He loved mountains, or he had loved the thought of them marching on the edge of stories brought from far away; but now he was borne down by the insupportable weight of Middle-earth. He longed to shut out the immensity in a quiet room by a fire. ~J.R.R Tolkien from Lord of the Rings
I am so high in the windy sun, On the rock-boned back of the highest thing, That the mountains under me, every one, Are but wrinkled gestures …. westering. ~Thomas Hornsby Ferril from “One Mountain Hour”
Surrounded as we are in the northwest by so much raw and rugged beauty, I’m easily overwhelmed. My breath catches when I turn my face to these monoliths of stone and ice.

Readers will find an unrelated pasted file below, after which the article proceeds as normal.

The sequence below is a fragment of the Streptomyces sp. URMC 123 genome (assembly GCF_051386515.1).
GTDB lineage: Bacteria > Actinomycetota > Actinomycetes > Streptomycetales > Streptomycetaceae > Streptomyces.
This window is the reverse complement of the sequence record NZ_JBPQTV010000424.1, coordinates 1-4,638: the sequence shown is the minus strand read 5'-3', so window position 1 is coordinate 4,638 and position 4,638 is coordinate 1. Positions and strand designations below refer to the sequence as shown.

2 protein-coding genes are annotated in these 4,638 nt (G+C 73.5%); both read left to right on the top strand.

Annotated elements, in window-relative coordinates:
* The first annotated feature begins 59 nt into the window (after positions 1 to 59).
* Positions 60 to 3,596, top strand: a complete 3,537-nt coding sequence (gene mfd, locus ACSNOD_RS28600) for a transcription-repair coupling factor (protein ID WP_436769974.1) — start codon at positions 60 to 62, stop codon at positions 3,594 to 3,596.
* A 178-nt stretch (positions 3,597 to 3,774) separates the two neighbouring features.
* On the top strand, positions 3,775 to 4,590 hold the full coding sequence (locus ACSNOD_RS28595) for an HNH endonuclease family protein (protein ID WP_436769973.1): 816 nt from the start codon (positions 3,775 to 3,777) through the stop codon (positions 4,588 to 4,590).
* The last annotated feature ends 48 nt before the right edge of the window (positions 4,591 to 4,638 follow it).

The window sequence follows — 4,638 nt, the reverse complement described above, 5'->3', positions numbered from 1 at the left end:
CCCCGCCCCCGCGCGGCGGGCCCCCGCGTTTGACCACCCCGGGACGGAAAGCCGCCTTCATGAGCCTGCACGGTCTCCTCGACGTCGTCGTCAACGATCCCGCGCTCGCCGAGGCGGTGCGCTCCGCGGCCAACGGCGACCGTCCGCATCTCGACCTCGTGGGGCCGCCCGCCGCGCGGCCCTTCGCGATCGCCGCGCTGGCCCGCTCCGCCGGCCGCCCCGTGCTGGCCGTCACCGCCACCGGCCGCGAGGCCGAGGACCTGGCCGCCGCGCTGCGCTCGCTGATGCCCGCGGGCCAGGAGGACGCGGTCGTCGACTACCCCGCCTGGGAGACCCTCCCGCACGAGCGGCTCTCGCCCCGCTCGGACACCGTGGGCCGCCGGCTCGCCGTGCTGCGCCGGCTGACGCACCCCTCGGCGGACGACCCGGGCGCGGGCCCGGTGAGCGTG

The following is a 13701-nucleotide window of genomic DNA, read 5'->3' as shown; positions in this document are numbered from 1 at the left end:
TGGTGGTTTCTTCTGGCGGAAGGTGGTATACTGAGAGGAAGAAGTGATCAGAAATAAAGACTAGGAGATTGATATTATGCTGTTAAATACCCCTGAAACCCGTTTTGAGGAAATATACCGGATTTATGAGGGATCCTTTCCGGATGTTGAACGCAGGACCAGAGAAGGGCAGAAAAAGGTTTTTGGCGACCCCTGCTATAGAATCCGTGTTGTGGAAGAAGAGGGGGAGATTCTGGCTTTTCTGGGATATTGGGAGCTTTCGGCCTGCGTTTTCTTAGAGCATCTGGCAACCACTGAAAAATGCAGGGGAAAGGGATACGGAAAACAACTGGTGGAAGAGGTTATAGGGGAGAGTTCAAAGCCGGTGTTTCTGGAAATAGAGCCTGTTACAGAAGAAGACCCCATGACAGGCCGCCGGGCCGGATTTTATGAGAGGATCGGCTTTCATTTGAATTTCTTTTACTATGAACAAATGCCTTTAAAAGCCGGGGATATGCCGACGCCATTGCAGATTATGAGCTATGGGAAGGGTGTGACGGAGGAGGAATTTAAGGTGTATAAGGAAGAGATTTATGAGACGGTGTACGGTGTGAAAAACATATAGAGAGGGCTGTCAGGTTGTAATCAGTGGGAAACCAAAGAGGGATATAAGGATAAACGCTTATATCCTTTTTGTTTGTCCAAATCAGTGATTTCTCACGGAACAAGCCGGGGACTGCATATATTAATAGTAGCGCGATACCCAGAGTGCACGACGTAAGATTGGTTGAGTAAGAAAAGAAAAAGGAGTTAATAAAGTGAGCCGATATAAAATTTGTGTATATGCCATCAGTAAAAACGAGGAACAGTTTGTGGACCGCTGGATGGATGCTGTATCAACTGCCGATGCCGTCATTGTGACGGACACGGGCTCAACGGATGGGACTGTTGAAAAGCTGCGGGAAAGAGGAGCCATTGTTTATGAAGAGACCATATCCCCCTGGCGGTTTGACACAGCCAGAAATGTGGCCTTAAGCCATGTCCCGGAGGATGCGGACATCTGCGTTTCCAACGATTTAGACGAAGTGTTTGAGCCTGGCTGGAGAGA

There is no sound up there except my heartbeat. No birds. Even breezes are silent with no trees or leaves to rustle. Twenty foot walls of snow.
I am content to gaze at these peaks from afar, now and again to visit awed at their feet, to listen for their stories of near-eternity.
The world is blue at its edges and in its depths. This blue is the light that got lost. Light at the blue end of the spectrum does not travel the whole distance from the sun to us. It disperses among the molecules of the air, it scatters in water. Water is colorless, shallow water appears to be the color of whatever lies underneath it, but deep water is full of this scattered light, the purer the water the deeper the blue. The sky is blue for the same reason, but the blue at the horizon, the blue of land that seems to be dissolving into the sky, is a deeper, dreamier, melancholy blue, the blue at the farthest reaches of the places where you see for miles, the blue of distance. This light that does not touch us, does not travel the whole distance, the light that gets lost, gives us the beauty of the world, so much of which is in the color blue.